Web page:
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Consumer Product Safety Commission Banning … Toy Magnets?

"You can buy 6,000 rounds of ammunition online but pretty soon you won't be able to buy Buckyballs."

by
Patrick Richardson

Bio

July 31, 2012 - 12:00 am
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The alarming headline: “CPSC sues Maxfield & Oberton over hazardous Buckyballs and Buckycubes. Children and teens injured, needed surgery.”

Buckyballs and Buckycubes are collections of small, powerful, round or cubic rare earth magnets which can be used to form all sorts of shapes or squeezed to relieve stress. Indeed, some children and even a few teens have been injured when they have swallowed multiple balls. However, the desk toys are marketed exclusively to adults and come with labels warning against ingestion and insisting they be kept out of children’s reach.

More than two million sets of these toys have been sold worldwide since they went on the market in 2009; there have been less than two dozen incidents.

After more than two years of working with the Consumer Product Safety Commission — by issuing a voluntary recall, changing the warning labels, and producing a safety video — Maxfield & Oberton has been told the CPSC is banning the product because it is “inherently dangerous” and “serves no useful purpose.”

Why not serving a “useful purpose” is a legitimate criterion, they don’t say. Most desk toys — say, a New York Yankees Mr. Potato Head — serve little useful purpose. As for being “inherently dangerous,” at least 140 children are killed each year riding bicycles, and more than 275,000 end up in the emergency room.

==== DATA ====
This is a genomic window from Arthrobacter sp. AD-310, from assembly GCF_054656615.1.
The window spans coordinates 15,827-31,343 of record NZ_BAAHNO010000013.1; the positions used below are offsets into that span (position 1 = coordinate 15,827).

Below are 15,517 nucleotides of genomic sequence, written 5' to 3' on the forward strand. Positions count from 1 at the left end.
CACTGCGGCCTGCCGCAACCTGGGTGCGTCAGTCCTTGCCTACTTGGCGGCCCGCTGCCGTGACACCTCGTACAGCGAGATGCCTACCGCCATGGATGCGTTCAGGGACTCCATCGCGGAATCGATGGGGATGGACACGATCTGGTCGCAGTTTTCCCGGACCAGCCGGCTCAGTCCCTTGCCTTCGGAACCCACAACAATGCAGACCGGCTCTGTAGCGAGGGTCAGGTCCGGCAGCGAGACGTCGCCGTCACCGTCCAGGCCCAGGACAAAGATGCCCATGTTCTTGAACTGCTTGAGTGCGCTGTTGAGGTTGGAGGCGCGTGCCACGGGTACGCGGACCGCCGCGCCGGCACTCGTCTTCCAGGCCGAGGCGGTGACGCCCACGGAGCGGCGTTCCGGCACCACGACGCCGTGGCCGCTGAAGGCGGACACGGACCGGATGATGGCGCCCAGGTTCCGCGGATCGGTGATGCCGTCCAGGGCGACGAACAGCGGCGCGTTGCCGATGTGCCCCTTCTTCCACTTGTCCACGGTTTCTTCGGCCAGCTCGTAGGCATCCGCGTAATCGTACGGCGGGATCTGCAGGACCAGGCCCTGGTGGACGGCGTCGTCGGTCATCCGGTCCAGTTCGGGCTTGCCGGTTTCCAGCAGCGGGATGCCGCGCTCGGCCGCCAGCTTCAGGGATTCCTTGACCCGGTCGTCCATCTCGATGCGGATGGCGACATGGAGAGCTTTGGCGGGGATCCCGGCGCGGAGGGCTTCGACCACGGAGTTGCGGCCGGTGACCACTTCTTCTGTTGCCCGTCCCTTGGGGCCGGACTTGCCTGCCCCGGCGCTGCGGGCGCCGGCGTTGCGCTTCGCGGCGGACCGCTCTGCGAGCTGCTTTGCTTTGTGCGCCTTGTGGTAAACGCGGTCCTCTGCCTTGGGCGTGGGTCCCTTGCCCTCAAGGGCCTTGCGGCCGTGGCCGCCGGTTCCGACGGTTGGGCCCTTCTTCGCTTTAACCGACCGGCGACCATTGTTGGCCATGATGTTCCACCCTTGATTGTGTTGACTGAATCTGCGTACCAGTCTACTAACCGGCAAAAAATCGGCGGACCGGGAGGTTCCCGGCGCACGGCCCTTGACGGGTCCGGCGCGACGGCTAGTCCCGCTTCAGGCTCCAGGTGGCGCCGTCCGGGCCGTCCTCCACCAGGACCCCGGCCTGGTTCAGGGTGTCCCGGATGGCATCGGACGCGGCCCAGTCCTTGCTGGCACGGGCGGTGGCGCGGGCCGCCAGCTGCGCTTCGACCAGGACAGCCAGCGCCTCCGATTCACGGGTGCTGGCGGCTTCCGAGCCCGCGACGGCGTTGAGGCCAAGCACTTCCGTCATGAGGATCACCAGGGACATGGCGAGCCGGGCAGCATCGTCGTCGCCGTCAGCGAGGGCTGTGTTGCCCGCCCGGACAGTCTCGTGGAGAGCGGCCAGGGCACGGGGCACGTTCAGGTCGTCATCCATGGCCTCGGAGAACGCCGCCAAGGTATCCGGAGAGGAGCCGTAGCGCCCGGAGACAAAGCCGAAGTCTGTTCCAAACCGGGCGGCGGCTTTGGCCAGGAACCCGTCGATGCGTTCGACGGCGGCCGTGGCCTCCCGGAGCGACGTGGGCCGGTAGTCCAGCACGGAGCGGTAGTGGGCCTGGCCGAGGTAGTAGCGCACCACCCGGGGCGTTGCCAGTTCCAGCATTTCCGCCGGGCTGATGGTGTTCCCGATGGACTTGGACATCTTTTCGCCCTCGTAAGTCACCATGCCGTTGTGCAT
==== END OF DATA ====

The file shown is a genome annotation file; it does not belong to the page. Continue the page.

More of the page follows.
Maxfield & Oberton is a young company that, according to spokesman Andrew Frank, has only eight full-time employees but is expected to make $25 million in sales this year. That $25 million supports the full-timers plus a sales force of about 200, and the products are profitable for thousands of mom-and-pop stores across the country. Frank says it is difficult to calculate the number of jobs that would be lost if the ban stands, since in many of those small stores Buckyballs are the hottest item.

According to a press release issued by the company Friday, Maxfield & Oberton is fighting back:

“We are deeply disappointed that the CPSC has decided to go after our firm — and magnets in general,” said Founder and CEO Craig Zucker. “Magnets have been around for centuries and are used for all sorts of purposes. We participated with the Commission in an educational video less than nine months ago, so we are shocked they are taking this action. We find it unfair, unjust and un-American.”

Frank said the whole thing was patently ridiculous:

You can buy 6,000 rounds of ammunition online but pretty soon you won’t be able to buy Buckyballs.

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